More importantly, we should be telling everyone that Lake Placid continues to be a key player in the Olympic movement. Lake Placid is the future of the Olympics; the future of the Olympics is Lake Placid. We're one in the same.

We have the spectacular history of the "Miracle on Ice" hockey game, speedskater Eric Heiden's five gold medals and a growing list of hometown heroes. We also have USA Luge, the U.S. Bobsled and Skeleton Federation, the U.S. Olympic Training Center, youth programs, international sporting events, training facilities and the skill set, experience and institutional memory to host bigger international events.

While we have groups already promoting the village and the region - the Olympic Regional Development Office, the Regional Office of Sustainable Tourism, Lake Placid Business Association, village of Lake Placid, town of North Elba, Essex County and the usual host of community leaders - we also need a grassroots consortium of ambassadors to spread their pride of Lake Placid to current and potential visitors.

We've heard people say, "That's ORDA's job," or "That's ROOST's job." We disagree. Marketing Lake Placid isn't just the job of these entities. It's everyone's responsibility. Every resident is an ambassador.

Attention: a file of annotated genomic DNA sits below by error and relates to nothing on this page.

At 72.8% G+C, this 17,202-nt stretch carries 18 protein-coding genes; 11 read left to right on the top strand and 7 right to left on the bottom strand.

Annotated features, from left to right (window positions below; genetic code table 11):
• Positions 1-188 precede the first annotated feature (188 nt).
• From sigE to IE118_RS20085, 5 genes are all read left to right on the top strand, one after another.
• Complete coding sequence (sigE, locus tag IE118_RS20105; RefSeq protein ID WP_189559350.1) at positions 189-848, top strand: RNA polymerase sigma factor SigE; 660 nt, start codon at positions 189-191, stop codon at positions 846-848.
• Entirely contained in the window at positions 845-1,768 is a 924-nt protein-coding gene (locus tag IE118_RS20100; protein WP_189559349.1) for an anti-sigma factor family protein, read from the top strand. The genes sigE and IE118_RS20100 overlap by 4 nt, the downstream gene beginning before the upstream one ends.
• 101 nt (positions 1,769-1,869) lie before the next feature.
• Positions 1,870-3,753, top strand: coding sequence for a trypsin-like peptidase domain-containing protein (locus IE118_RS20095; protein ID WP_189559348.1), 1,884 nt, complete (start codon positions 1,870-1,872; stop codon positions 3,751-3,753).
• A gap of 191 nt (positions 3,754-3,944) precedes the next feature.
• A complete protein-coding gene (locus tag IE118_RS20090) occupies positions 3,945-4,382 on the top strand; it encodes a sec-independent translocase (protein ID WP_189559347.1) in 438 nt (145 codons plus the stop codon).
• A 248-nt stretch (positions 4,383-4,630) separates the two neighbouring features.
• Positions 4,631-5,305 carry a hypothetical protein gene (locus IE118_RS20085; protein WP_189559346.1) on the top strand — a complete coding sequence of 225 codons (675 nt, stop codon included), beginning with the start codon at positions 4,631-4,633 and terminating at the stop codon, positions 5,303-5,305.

What role would these ambassadors play in promoting Lake Placid as a world-class destination? Since Lake Placid is great at hospitality, it would be easy to develop a simple welcoming plan.

There could be Lake Placid Ambassador packets for current and potential visitors with pins, guides, postcards, etc. When a resident goes away for vacation and someone asks, "Where do you live?" You can say, "Lake Placid," and hand them a pin. You don't think they'll be curious? Sure they will. They'll ask questions and Google "Lake Placid" to learn more. And when people visit Lake Placid, ambassadors could hand them pins and say, "Welcome to Lake Placid." That's the kind of hospitality that made this community great, and it will feed the best marketing tool around, word of mouth.

The ambassador packet could also include a list of three to five talking points so we're all communicating the same message. There could be suggestions about how to reach outside the area using social media. There could be more lodging packages with tours of Olympic venues, museums, history lectures, competitions and events, all to promote our Olympic heritage and future.

The results of a recent survey by ROOST and the Lake Placid Business Association concluded that area residents are an important ingredient to the success of local businesses. This is an opportunity for everyone to get involved - residents who believe that Lake Placid is a premier destination because of its iconic Winter Olympic history, present venues and as a potential host for a future Olympic Winter Games.

Do you think an ambassador club could help promote the Olympic brand of Lake Placid? Are you interested in participating in a grassroots group to encourage and excite the world about Lake Placid?

Send us your comments. We'd like to know.